Feeds

Pentagon Wikileaks probe reaches MIT

Top boffins implicated in Afghan log dump

The essential guide to IT transformation

The investigation into Bradley Manning - the US Army intelligence private suspected of sending tens of thousands of classified documents to Wikileaks - has led to the Massachusetts Institute of Technology (MIT), it's claimed.

Adrian Lamo, the hacker who reported Manning to authorities in May, said that two men at the prestigious university assisted in releasing the material, CNN reports. Lamo also said the men were connected to Wikileaks and gave Manning encryption software, and taught him to use it.

The claims follow a report in the New York Times on Saturday which also said Pentagon investigators were focused on 22-year-old Manning's acquaintances in the Boston area.

An MIT spokesman said: "We are monitoring the situation closely, but are not commenting at this time."

Manning has been in jail since May and has been charged with leaking a classified video of a helicopter attack in Baghdad. He is now also prime suspect for leaking more than 90,000 Secret intelligence reports from the front lines in Afganistan. He was flown back to the US from the Middle East on Friday.

Defense Secretary Robert Gates has suggested that security measures would have made it very difficult for Manning to send the reports to Wikileaks over the US Army network. The New York Times reported that investigators believe he copied the mass of files to CDs and may have physically passed them to a contact.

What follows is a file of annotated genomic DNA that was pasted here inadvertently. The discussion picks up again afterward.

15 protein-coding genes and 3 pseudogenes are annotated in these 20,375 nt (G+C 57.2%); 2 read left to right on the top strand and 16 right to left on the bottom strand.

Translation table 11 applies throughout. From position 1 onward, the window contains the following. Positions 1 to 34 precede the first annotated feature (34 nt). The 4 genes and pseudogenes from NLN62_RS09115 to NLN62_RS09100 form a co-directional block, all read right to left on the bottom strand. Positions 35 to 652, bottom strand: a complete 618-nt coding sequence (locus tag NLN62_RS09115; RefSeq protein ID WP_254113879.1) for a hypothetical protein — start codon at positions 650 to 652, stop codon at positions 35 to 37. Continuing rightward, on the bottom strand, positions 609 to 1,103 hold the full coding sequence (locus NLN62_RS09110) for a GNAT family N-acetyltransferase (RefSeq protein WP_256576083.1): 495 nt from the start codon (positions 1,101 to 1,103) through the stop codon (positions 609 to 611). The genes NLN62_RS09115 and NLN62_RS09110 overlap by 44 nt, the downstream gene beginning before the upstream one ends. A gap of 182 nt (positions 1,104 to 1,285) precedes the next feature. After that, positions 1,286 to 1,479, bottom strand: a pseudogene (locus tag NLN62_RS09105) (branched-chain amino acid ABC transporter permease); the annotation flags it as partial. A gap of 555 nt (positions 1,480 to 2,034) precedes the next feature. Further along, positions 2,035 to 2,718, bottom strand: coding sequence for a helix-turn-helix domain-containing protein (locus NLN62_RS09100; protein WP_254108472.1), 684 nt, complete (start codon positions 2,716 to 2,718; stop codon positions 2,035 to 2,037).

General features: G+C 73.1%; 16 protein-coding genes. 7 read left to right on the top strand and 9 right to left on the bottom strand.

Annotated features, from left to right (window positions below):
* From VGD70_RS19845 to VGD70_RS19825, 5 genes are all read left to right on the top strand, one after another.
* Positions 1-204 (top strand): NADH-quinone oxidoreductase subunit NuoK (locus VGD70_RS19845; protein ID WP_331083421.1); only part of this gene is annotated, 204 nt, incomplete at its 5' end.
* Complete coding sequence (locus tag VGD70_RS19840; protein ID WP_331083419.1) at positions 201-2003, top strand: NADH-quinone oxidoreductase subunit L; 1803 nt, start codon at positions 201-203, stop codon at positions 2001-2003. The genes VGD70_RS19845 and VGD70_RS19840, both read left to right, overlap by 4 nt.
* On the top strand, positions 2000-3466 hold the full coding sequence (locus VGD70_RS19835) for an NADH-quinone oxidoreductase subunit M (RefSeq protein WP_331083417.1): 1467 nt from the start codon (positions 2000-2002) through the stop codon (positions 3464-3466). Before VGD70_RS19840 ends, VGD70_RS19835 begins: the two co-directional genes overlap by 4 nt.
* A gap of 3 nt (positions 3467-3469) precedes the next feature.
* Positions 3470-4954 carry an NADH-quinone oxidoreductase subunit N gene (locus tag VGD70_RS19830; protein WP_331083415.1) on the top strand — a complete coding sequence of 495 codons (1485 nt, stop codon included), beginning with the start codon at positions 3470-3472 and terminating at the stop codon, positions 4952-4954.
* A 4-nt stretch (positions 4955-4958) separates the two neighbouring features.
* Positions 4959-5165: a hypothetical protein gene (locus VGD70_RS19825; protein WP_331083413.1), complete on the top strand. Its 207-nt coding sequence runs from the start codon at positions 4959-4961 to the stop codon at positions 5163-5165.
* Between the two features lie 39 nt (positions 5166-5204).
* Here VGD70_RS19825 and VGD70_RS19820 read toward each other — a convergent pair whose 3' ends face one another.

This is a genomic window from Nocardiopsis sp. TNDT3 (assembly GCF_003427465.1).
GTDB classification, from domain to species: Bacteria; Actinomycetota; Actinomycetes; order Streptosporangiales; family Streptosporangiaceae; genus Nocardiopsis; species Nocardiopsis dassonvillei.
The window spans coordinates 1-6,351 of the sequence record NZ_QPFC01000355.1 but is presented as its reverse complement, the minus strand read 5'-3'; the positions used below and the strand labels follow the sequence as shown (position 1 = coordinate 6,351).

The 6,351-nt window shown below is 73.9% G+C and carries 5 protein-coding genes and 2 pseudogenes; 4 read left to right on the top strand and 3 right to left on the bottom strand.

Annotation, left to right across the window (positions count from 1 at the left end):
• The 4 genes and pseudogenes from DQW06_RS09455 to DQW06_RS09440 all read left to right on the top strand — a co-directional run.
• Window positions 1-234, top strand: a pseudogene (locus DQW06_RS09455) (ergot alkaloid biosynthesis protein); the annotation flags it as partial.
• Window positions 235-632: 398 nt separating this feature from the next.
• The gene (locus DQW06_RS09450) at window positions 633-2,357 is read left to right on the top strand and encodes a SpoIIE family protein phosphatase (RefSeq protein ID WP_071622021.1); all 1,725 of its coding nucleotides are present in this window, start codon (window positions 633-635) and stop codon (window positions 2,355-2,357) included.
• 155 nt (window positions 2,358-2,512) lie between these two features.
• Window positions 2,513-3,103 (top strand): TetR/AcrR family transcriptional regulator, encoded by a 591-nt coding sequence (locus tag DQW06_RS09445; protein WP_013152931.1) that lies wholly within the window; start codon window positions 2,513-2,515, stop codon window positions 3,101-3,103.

Manning visited Boston on leave in January. ®

Next gen security for virtualised datacentres

More from The Register

next story
Ice cream headache as black hat hacks sack Dairy Queen
I scream, you scream, we all scream 'DATA BREACH'!
Goog says patch⁵⁰ your Chrome
64-bit browser loads cat vids FIFTEEN PERCENT faster!
NIST to sysadmins: clean up your SSH mess
Too many keys, too badly managed
Scratched PC-dispatch patch patched, hatched in batch rematch
Windows security update fixed after triggering blue screens (and screams) of death
Researchers camouflage haxxor traps with fake application traffic
Honeypots sweetened to resemble actual workloads, complete with 'secure' logins
Attack flogged through shiny-clicky social media buttons
66,000 users popped by malicious Flash fudging add-on
New Snowden leak: How NSA shared 850-billion-plus metadata records
'Federated search' spaffed info all over Five Eyes chums
Three quarters of South Korea popped in online gaming raids
Records used to plunder game items, sold off to low lifes
Oz fed police in PDF redaction SNAFU
Give us your metadata, we'll publish your data
prev story

Whitepapers

5 things you didn’t know about cloud backup
IT departments are embracing cloud backup, but there’s a lot you need to know before choosing a service provider. Learn all the critical things you need to know.
Implementing global e-invoicing with guaranteed legal certainty
Explaining the role local tax compliance plays in successful supply chain management and e-business and how leading global brands are addressing this.
Backing up Big Data
Solving backup challenges and “protect everything from everywhere,” as we move into the era of big data management and the adoption of BYOD.
Consolidation: The Foundation for IT Business Transformation
In this whitepaper learn how effective consolidation of IT and business resources can enable multiple, meaningful business benefits.
High Performance for All
While HPC is not new, it has traditionally been seen as a specialist area – is it now geared up to meet more mainstream requirements?